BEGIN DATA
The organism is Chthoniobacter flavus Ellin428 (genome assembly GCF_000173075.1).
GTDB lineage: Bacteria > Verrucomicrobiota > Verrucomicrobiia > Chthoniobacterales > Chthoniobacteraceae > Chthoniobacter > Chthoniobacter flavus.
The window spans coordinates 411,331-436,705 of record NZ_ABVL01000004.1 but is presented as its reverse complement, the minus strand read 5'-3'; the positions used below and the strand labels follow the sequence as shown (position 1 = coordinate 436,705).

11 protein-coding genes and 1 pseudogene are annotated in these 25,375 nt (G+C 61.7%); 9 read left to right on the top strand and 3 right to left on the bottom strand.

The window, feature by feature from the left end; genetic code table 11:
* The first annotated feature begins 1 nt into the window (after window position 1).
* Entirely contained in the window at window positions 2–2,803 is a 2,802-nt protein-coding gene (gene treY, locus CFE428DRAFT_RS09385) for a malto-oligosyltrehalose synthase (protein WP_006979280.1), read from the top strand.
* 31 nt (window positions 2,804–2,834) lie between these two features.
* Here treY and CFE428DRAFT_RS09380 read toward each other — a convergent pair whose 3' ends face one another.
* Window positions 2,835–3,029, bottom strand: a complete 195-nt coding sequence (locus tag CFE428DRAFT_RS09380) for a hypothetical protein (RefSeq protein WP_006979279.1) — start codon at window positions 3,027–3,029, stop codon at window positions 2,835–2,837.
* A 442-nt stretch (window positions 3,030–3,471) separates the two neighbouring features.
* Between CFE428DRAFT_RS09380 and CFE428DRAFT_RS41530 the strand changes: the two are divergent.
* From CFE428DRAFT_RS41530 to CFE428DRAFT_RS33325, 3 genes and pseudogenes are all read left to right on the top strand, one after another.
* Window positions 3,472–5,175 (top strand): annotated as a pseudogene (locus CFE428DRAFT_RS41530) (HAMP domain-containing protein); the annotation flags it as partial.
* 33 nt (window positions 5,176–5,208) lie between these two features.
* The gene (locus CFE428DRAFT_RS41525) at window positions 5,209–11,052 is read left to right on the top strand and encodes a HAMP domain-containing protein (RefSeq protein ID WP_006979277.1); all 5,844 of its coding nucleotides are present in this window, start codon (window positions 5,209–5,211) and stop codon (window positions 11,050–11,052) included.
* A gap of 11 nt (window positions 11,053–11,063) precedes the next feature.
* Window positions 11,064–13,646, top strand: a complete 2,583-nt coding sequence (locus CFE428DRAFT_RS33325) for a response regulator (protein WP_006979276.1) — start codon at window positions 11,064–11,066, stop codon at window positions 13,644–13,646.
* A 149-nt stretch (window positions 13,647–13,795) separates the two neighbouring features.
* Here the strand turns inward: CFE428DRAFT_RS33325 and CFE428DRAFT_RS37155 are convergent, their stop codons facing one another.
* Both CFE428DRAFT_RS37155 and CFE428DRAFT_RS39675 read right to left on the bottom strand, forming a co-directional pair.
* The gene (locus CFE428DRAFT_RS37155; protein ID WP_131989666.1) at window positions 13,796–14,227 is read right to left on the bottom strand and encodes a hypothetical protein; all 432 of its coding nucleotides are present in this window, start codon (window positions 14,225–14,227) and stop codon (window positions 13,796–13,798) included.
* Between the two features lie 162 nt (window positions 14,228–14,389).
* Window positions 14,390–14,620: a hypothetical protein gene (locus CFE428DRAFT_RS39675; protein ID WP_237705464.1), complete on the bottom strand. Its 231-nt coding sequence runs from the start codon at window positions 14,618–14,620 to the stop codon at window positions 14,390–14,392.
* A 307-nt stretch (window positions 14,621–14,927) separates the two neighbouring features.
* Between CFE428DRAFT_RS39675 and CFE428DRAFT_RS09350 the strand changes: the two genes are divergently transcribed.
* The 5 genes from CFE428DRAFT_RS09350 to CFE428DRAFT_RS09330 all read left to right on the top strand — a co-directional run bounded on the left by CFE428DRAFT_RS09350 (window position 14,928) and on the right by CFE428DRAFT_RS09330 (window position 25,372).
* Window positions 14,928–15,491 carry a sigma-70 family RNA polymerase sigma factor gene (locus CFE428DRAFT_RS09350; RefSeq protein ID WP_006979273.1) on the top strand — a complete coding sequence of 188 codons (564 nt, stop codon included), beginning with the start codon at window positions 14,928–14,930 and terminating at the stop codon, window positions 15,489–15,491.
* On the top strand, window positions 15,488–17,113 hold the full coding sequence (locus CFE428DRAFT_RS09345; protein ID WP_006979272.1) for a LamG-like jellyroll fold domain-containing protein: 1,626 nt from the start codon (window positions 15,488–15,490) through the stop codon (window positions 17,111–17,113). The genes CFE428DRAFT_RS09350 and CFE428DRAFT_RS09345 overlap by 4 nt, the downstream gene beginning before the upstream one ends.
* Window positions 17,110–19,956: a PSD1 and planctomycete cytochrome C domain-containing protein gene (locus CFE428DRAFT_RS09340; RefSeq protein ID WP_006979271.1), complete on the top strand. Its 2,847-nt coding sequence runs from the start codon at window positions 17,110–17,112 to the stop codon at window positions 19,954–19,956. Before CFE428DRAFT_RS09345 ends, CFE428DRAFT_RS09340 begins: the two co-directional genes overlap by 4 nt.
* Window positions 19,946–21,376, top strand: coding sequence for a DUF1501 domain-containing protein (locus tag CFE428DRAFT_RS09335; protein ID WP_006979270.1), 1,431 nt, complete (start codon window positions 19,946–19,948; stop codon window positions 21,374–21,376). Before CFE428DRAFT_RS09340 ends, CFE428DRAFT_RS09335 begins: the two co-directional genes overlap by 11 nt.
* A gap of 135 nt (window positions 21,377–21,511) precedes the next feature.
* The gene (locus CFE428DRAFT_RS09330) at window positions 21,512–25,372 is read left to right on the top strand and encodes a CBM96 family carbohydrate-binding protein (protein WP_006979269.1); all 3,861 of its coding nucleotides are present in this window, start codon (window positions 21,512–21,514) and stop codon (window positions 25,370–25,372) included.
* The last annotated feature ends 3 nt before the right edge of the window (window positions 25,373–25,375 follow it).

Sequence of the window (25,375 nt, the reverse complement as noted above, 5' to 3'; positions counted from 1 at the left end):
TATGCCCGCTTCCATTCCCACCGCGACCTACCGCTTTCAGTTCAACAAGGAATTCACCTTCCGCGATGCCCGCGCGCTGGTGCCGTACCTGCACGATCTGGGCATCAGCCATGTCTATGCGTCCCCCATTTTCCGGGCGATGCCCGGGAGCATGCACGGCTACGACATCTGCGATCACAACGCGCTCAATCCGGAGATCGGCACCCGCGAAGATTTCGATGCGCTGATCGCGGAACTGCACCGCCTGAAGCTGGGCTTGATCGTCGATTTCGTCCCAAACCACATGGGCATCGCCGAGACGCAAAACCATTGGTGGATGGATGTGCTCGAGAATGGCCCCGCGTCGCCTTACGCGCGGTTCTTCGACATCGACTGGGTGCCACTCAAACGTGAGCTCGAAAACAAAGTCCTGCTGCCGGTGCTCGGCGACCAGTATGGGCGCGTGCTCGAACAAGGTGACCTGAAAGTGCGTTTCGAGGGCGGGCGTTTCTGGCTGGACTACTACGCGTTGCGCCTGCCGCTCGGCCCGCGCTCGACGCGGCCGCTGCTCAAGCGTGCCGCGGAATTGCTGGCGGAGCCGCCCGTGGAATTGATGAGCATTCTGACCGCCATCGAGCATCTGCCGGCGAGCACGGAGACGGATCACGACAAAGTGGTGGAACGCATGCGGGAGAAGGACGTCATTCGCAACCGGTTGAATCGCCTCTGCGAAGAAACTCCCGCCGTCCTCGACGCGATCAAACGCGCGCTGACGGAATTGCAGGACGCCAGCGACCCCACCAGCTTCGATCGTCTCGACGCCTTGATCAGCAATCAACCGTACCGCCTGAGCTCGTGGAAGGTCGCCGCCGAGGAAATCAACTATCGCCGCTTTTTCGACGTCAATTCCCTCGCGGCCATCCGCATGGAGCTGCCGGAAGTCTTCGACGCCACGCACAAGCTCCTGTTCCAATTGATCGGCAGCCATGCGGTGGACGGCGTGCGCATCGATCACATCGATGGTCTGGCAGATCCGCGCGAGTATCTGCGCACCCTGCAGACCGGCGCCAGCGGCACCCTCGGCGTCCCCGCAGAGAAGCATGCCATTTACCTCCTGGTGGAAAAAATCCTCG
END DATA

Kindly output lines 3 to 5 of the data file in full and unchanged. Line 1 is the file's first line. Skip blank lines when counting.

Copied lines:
The window spans coordinates 411,331-436,705 of record NZ_ABVL01000004.1 but is presented as its reverse complement, the minus strand read 5'-3'; the positions used below and the strand labels follow the sequence as shown (position 1 = coordinate 436,705).

11 protein-coding genes and 1 pseudogene are annotated in these 25,375 nt (G+C 61.7%); 9 read left to right on the top strand and 3 right to left on the bottom strand.

The window, feature by feature from the left end; genetic code table 11: